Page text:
During the early months of the war before June, 1942, my parents had to decide whether or not to flee to the mainland rather than risk an Island invasion. They decided that the risk was small enough to be worth taking. However, some of my Punahou classmates disappeared. Under martial law our Punahou campus had been taken over by the Army Corps of Engineers. We 7th grade students held our classes in an open pavilion near the University of Hawaii Campus.
Except for following the news, hearing about our Guadalcanal Solomon Island invasion and the Battle of the Coral Sea, my memories of the time during early 1942 are quite vague. I do remember that outside of our school pavilion was a yard where we all played a game involving a football. Someone would grab the ball and run, while everyone else would chase after, tackle and pile on the runner. My memory is vague on one point, but I think the girls in our class did not sit out this game. Although I was one of the smaller kids, I thoroughly enjoyed this activity. I remember nothing about the Battle of Midway at the time except for my mother describing how she went to downtown Honolulu in early June and found the city almost entirely deserted. The grapevine had apparently informed people that something big was going on.
The “something big” was, of course, the Battle of Midway. See Incredible Victory: The Battle of Midway by Walter Lord for a fascinating full account. With our blithe assumption of American superiority, we did not realize at the time that we were taking on, arguably, the world’s best navy and naval air force who had vastly superior forces on the scene. We won the battle through luck, some vital decrypting of Japanese naval codes, some skill, and the incredible heroic sacrifice of our torpedo plane pilots. Something I found out later, probably while working at the Naval Ordnance Test Station, was a fact not mentioned in the book: until two or three years into the war the US had no torpedoes that could survive being dropped from a plane. Nevertheless, our torpedo plane pilots who must have known they were doomed, attacked the Japanese carriers once located. The lumbering torpedo planes became sitting ducks for Zero fighters who wiped out close to 100 percent of them. The Zero also played havoc with our outclassed fighter planes. After the Japanese “turkey shoot”, the planes involved needed refueling and, thinking, because of some miscommunications, that there were no American carriers anywhere nearby, Admiral Nagumo ordered a mass refueling. Thus, most of the Japanese fighter planes were helpless on their carrier decks when our largely unopposed dive bombers arrived on the scene. We sank all four carriers in their group and turned around the course of the war. The loss of their prime carriers was bad enough, but according to Saburo Sakai, a Japanese fighter ace, it was the loss of their highly accomplished fighter pilots that was even more of a disaster.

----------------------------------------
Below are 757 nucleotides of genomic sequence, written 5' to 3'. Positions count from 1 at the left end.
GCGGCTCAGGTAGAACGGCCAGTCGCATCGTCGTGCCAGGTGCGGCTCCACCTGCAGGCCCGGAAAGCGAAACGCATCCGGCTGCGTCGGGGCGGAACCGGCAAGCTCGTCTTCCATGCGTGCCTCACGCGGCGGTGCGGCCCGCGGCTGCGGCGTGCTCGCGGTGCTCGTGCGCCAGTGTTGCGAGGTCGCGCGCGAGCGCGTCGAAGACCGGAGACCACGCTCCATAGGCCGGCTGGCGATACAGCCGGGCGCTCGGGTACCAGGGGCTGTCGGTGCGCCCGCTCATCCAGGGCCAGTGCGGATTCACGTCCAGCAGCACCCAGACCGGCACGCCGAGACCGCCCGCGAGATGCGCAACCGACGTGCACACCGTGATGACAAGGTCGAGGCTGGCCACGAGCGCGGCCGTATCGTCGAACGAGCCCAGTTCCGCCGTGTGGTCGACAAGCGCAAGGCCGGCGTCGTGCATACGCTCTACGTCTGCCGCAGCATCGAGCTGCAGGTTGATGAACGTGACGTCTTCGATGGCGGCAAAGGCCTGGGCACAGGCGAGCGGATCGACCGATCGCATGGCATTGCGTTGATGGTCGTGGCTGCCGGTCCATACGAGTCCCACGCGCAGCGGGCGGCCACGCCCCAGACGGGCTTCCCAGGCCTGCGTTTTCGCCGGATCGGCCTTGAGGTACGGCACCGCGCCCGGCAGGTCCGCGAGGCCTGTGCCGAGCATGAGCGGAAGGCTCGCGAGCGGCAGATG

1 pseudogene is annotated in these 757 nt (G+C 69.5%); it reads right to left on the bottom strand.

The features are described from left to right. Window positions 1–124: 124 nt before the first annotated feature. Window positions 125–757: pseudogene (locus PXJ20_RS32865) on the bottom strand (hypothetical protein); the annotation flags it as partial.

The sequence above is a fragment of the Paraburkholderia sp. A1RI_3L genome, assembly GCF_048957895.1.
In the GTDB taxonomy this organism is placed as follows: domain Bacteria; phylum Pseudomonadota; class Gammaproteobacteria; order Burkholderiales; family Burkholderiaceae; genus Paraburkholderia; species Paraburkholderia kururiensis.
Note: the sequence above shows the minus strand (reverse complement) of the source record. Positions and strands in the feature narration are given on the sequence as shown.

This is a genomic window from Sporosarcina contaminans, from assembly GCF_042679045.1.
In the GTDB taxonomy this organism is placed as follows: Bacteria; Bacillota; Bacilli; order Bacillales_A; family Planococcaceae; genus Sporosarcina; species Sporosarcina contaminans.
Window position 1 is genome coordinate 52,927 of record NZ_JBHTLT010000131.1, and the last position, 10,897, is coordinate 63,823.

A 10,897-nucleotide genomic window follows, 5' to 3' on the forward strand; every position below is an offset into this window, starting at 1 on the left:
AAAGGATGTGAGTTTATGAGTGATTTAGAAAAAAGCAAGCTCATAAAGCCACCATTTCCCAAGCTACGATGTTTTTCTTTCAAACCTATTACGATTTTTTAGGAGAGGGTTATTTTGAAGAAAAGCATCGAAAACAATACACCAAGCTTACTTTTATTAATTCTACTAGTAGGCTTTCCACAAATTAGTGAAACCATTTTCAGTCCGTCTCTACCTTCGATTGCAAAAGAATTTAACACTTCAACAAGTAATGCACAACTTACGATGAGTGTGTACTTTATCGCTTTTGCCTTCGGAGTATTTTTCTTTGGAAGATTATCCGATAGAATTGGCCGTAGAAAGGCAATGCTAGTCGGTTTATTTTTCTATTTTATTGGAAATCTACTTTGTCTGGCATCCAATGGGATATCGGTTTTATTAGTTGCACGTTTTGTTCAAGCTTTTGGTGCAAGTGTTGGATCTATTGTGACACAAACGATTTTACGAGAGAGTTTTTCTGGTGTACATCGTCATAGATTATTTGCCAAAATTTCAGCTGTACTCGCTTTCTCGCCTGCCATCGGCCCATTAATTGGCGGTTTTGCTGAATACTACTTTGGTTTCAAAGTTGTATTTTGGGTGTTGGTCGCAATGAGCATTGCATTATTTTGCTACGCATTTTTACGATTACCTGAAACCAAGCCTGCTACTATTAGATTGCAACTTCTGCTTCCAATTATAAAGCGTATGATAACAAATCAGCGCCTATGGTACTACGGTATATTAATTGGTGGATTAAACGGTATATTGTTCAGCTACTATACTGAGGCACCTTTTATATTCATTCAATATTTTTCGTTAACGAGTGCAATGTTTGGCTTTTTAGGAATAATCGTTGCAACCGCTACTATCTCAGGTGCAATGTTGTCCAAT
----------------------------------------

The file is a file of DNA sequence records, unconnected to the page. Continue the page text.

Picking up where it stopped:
I don’t remember whether or not our victory at Midway was felt as an immediate relief in Hawaii. I do remember that one day we went down to Waikiki and the barbed wire was gone. It would be an interesting historical fact to know exactly when this happened, but as far as my memory is concerned it could have been as early as July of 1942 or as late as the end of 1943. I know that the blackout was lifted in 1944 when there really WAS no longer the possibility of a Japanese attack.
In the eighth and ninth grades we moved from our open pavilion down to a genuine classroom building at the University of Hawaii. Relevant to my rising distaste for History over the next few years was one or two social studies courses and a senior year American History course in which we seemingly, several times covered the American colonies before the Revolutionary War and nothing much beyond. At this time as I began to develop a fascination with math, the relevant history was being made right at our doorstep, and for me there was a total disconnect and irrelevance to the jumble of meaningless dates and events thrown out in the history classes.